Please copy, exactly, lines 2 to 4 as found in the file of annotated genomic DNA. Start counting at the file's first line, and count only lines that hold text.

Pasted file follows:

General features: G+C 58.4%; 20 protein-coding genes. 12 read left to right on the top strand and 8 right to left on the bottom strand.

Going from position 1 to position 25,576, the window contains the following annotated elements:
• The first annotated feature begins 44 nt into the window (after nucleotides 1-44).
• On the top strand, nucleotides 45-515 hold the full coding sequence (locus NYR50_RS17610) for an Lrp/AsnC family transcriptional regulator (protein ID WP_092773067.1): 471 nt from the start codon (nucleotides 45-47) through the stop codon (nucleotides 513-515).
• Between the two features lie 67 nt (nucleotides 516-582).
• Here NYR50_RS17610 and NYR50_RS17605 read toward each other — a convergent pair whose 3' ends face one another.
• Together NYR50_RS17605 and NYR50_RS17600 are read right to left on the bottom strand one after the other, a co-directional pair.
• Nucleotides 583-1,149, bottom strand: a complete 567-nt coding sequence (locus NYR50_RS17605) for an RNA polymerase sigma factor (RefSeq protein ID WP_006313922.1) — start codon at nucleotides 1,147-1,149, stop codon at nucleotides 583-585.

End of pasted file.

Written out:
Going from position 1 to position 25,576, the window contains the following annotated elements:
• The first annotated feature begins 44 nt into the window (after nucleotides 1-44).
• On the top strand, nucleotides 45-515 hold the full coding sequence (locus NYR50_RS17610) for an Lrp/AsnC family transcriptional regulator (protein ID WP_092773067.1): 471 nt from the start codon (nucleotides 45-47) through the stop codon (nucleotides 513-515).